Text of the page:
The sea level variance analysis continued to show positive results for EOT20. EOT20 reduced the mean variance compared to both FES2014 and EOT11a for all three satellite altimetry missions studied. Again, the largest reason for the improvement was seen in the coastal region with EOT20 showing similar results compared to the other models in the open ocean regions. These results of the new EOT20 model suggest that it will serve as a useful tidal correction for satellite altimetry.

Errors resulting from tide models are considered to be one of the main limiting factors for temporal gravity field determination and the derivation of
mass transport processes

As the fields of coastal altimetry and ocean tides develop, the ideas and methods of improving the EOT model continue to grow. A clear next step for
the EOT model is to assess its ability to estimate tides in higher latitudes by including more satellite missions (e.g. CryoSat-2) and to introduce
further data such as synthetic aperture radar altimetry from Sentinel-3. Furthermore, more recent developments in the estimation of internal tide
models

MGHD wrote the manuscript and performed the validation of the model. MGHD and DD were involved with designing the study and in interpreting the results. MGHD and GP were responsible for the development of the EOT20 model. CS and DD were responsible for the appropriate satellite altimetry data and assisted in the variance reduction validation. MP is the author of the retracking algorithm and of the sea state bias correction used in the model. FS provided the resources making the study possible and coordinates the activities of the research group at DGFI-TUM. All authors read, commented and reviewed the final manuscript.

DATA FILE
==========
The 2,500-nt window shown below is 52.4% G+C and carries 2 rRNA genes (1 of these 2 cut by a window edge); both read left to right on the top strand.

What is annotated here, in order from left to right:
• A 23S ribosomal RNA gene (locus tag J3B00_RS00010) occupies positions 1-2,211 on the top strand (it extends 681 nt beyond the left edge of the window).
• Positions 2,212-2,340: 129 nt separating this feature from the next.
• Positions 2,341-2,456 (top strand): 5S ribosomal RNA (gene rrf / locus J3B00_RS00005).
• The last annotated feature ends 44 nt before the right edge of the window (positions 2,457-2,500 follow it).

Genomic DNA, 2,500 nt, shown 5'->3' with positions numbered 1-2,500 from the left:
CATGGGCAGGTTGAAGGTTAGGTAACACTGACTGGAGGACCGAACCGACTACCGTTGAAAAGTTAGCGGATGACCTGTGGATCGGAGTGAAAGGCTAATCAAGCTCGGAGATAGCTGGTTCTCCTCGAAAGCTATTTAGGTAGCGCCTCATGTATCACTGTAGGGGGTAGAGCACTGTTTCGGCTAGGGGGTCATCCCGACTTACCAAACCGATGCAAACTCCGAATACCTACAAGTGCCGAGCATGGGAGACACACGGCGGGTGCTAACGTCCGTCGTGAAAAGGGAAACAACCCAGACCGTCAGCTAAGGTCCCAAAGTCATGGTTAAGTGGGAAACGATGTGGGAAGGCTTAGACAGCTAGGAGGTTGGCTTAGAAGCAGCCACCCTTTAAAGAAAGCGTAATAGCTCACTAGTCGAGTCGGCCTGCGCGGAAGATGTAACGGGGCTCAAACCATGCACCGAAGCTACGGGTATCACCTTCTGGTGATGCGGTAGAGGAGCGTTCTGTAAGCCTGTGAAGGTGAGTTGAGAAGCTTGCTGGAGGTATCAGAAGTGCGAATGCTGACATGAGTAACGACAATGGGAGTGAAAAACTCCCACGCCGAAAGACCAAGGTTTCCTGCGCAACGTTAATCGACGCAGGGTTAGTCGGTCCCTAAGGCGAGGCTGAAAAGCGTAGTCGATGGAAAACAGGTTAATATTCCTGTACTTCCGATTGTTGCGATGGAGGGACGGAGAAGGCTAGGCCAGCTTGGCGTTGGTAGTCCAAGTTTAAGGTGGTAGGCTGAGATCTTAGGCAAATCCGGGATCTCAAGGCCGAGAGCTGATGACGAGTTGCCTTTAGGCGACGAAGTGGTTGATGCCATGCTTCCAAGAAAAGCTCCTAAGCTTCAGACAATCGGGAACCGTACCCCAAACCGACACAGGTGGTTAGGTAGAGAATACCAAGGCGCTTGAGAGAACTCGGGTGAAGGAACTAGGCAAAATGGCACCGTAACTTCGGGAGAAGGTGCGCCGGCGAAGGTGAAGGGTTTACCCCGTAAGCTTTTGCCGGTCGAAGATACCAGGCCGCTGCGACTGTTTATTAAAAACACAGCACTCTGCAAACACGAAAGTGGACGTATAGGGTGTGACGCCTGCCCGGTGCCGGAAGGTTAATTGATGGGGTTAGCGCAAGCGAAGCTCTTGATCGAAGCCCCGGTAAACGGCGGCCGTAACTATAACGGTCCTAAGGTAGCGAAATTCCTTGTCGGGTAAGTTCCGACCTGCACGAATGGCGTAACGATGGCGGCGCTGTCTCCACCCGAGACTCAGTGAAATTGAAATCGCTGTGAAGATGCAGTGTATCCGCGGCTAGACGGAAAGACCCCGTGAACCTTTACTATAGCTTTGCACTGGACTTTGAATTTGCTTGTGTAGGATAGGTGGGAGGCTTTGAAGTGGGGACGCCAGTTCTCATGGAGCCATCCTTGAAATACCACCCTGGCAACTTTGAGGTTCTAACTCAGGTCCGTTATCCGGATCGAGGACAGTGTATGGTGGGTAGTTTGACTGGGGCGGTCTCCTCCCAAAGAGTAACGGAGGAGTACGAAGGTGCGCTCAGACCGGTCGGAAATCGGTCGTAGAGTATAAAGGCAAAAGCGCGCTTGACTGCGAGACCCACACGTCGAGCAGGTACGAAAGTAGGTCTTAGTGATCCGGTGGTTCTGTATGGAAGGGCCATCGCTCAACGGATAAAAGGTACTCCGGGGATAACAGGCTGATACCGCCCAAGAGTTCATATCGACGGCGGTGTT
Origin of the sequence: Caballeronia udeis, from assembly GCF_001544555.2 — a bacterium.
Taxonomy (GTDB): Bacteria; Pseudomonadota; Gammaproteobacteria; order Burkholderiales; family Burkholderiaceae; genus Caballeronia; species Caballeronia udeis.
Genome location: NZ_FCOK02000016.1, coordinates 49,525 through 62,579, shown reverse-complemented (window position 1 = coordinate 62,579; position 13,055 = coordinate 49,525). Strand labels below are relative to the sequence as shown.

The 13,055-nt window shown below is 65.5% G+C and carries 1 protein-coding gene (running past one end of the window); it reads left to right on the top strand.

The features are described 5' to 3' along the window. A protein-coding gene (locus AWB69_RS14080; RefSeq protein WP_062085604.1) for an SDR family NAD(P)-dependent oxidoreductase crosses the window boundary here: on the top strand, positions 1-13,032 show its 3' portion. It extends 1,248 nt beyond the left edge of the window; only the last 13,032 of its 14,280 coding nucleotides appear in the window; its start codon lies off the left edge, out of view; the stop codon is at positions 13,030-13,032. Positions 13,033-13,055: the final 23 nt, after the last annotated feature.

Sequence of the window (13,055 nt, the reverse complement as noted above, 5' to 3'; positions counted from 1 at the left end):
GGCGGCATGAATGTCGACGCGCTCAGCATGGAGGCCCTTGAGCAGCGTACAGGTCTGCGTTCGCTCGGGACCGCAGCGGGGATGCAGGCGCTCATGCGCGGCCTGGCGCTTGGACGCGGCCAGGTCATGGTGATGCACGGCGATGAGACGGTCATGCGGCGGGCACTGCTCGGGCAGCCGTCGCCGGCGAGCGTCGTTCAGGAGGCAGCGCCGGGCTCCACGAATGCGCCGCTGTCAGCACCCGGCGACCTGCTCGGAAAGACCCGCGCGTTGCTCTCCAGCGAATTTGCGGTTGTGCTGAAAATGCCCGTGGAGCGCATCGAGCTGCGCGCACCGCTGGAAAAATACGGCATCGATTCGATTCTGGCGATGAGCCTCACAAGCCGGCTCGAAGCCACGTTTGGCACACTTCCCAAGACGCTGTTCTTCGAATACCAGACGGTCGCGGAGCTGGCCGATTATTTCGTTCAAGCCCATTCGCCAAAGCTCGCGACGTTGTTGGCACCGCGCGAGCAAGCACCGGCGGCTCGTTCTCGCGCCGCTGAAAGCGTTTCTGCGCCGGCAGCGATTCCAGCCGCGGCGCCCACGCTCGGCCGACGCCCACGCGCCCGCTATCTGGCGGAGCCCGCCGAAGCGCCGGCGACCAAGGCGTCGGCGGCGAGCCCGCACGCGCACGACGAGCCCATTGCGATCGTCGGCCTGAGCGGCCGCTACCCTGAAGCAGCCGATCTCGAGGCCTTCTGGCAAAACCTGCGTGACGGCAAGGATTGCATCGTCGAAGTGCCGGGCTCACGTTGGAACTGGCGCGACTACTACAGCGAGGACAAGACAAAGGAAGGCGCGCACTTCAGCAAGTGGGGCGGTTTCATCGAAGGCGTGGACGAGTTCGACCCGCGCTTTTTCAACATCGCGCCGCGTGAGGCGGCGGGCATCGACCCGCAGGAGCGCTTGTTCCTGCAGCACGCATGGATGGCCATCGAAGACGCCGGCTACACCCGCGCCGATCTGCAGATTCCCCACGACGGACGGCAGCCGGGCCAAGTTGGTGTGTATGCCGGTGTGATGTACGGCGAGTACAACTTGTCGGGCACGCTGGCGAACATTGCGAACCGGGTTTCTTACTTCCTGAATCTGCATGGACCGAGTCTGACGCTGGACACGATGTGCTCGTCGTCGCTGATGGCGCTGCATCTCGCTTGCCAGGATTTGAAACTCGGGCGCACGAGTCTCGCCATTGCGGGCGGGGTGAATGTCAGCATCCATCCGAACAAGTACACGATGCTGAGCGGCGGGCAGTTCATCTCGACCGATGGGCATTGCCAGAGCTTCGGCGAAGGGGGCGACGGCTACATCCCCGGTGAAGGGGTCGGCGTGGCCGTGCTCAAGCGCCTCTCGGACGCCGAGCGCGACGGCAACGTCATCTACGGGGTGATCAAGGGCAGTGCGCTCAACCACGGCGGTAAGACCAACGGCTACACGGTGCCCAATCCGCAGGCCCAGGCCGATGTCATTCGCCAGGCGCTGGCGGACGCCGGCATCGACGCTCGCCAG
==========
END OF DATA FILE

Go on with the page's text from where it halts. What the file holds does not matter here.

The authors declare that they have no conflict of interest.

Publisher's note: Copernicus Publications remains neutral with regard to jurisdictional claims in published maps and institutional affiliations.

The authors thank NOVELTIS, LEGOS, CLS Space Oceanography Division, CNES and AVISO for providing the FES2014 model. The authors would like to thank the anonymous reviewers for their input on the manuscript. We would also like to thank colleagues within the community for their comments on the model and results presented, particularly Sergiy Rudenko, Mathilde Cancet and Richard Ray.

This paper was edited by Giuseppe M. R. Manzella and reviewed by two anonymous referees.